James Ashby (Hanson’s chief-of-staff) was caught on tape describing a way to describing a way to ‘skim’ money from taxpayers and the party’s candidates. There is a clear perception of dishonesty.
With a history of controversy, he has a reputation for poor values. So, should Pauline Hanson keep him or fire him?
Had she fired him on the spot, it would have sent a message about her integrity. To keep him spoke to the opposite – by accepting him, she accepted his values as her own.
But there’s more. If One Nation’s culture demanded a high level of integrity, a conversation like the one secretly recorded in that meeting would never have occurred. I can’t for a minute think the conversation would happen in the offices of most of our clients. The cultures simply don’t allow for that type of thinking. It’s a Crisis PR nightmare in the making.
Stress reveals our worst and best values.
Many of our clients come to us for Crisis PR, mostly because they are somehow being shamed in the media or are about to be. While our first task is to rectify the media inaccuracies and stop the media activity as soon as possible; in the background we are assessing the values of the company leadership.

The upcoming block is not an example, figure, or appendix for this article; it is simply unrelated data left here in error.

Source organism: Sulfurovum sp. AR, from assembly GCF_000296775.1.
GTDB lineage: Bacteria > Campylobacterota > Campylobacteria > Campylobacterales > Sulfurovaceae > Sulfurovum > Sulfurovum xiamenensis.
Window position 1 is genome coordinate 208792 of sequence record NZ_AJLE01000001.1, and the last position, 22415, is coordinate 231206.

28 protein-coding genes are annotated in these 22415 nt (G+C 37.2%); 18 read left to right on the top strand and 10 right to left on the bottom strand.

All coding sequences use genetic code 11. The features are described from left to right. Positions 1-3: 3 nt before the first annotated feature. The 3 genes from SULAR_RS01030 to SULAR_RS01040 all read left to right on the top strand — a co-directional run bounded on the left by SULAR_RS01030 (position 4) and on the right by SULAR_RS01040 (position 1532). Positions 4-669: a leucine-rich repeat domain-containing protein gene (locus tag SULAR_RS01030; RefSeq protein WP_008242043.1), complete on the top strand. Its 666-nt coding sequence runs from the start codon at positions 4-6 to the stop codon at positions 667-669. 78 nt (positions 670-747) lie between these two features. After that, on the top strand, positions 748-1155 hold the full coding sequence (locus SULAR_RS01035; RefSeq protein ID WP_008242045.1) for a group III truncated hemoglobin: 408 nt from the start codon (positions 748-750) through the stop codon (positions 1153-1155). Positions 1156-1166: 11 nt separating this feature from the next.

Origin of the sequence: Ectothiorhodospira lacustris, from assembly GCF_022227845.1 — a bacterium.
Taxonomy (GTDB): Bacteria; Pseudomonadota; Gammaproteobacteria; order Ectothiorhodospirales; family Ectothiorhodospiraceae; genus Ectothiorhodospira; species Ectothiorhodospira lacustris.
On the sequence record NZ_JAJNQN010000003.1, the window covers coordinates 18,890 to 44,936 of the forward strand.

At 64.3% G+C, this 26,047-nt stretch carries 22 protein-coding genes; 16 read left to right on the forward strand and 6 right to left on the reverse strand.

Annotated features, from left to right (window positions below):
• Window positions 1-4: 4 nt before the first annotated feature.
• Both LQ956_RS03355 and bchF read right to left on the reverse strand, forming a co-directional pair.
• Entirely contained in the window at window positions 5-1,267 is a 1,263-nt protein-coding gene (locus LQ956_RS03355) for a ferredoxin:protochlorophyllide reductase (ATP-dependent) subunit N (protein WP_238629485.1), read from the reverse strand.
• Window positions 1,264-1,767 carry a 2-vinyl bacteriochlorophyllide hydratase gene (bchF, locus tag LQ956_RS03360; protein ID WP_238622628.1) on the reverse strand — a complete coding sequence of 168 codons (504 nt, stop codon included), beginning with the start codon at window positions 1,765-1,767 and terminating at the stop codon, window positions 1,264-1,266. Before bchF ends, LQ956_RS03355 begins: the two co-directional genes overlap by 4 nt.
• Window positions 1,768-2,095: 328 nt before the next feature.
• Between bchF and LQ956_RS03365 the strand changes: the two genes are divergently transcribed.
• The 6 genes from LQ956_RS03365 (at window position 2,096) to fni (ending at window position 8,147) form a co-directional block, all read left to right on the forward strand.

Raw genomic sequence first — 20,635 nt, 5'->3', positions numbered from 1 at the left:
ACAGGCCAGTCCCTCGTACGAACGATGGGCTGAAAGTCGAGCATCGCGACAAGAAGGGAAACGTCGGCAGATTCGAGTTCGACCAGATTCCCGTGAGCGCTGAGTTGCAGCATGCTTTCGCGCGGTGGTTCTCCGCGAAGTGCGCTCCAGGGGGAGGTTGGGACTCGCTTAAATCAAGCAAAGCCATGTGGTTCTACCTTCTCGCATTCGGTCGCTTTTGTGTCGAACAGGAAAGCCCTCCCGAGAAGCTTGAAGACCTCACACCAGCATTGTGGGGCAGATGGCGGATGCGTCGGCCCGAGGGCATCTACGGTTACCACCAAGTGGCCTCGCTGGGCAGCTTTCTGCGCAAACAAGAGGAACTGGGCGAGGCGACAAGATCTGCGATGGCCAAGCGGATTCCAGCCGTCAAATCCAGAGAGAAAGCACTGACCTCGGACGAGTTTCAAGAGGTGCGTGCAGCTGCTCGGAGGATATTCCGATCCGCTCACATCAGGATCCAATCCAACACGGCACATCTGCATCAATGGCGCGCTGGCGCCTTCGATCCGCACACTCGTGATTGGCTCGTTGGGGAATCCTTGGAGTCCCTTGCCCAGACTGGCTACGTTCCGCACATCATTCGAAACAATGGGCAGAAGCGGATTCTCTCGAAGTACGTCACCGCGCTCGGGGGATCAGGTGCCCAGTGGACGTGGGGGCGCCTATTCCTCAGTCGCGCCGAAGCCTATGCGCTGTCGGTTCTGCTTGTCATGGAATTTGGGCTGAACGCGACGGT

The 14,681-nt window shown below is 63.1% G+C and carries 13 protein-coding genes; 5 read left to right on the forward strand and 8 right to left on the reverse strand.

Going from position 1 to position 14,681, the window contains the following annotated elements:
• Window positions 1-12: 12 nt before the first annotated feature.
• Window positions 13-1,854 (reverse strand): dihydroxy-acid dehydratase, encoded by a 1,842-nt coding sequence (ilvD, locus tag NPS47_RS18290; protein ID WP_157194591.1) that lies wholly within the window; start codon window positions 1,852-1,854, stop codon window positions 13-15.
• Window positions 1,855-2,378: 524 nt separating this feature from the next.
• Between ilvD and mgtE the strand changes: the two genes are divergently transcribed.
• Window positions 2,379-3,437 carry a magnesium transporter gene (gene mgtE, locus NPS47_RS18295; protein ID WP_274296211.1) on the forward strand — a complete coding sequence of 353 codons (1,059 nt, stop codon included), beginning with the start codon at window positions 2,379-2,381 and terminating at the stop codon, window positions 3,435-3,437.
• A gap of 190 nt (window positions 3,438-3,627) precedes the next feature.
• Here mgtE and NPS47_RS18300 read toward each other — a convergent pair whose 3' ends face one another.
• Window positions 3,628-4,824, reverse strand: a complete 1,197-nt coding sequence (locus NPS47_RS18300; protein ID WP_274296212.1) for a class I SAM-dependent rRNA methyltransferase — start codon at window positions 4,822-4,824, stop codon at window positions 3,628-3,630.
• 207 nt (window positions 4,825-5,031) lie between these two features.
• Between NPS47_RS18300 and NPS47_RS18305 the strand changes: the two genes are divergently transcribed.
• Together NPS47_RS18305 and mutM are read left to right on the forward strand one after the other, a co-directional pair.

The rule of thumb is that if the company’s values are good, as reflected in the behaviour and language of the leadership team, they will survive the crisis. If the values are poor, the company may not. Based on what’s visible, Plutus Payroll and its leadership team (accused last week of massive tax fraud), as an extreme example, is beyond rescue.
Back to Pauline Hanson. She really had three choices:
- Accept him and his dishonesty, and be labelled with it.
- Reprimand him publicly, saying he had promised to reform a bad habit – displaying integrity, plus a commendable tolerance. Risky. If he’s a compulsive offender, she’ll suffer doubly when he re-offends.
- Sack him on the spot – and display her own high standards.
In accepting Ashby’s standards, I think she owns them.
Photo sourced from Sydney Morning Herald 22/05/17 – Alex Ellinghausen